Read More: Consumer Psychology – The Good Reason vs. The Real Reason

The importance of being able to access and analyze emotional data gives financial institutions huge opportunities to build stronger relationships. The trick is reaching consumers at this subconscious level, then trying to measure and deepen the love.

When consumers are asked to explain what they want from a bank they typically state a series of rational needs (e.g., convenience of branches, interest rates, partner programs, etc.). Once a consumer is asked about emotions in a rational manner, the person’s rational thought process kicks in and influences the response. What someone thinks they feel is different than what they really feel on a subconscious level — that gut reaction. What consumers don’t automatically share are the emotional reasons for selecting a banking brand.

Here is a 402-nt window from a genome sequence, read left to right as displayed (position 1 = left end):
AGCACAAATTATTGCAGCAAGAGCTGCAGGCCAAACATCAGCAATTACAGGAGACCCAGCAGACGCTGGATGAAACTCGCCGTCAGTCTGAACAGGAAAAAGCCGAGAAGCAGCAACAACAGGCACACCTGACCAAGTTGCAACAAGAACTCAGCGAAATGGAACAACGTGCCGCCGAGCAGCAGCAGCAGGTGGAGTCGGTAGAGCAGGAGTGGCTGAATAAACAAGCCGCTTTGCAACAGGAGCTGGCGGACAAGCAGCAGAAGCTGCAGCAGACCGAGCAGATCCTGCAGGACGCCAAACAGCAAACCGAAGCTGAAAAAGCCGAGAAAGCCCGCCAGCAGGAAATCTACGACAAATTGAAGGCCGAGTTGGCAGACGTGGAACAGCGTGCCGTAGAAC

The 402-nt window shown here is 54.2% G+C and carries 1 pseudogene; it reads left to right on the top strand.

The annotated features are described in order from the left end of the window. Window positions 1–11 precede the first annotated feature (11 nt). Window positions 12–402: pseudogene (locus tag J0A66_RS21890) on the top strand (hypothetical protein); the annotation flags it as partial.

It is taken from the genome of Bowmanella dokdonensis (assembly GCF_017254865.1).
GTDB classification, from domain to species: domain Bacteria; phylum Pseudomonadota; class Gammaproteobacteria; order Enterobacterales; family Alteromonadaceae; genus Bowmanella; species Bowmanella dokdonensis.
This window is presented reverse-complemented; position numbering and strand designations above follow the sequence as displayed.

Emotion-based market research has traditionally been qualitative in nature, relying on methodologies such as focus groups and one-on-one interview tools to gauge feelings about a brand. While this type of analysis does provide value, it is limited in both scope and reach. Worse yet, when it comes time to develop multi-million dollar marketing campaigns, marketers don’t usually feel enough confidence in the findings to rely on them.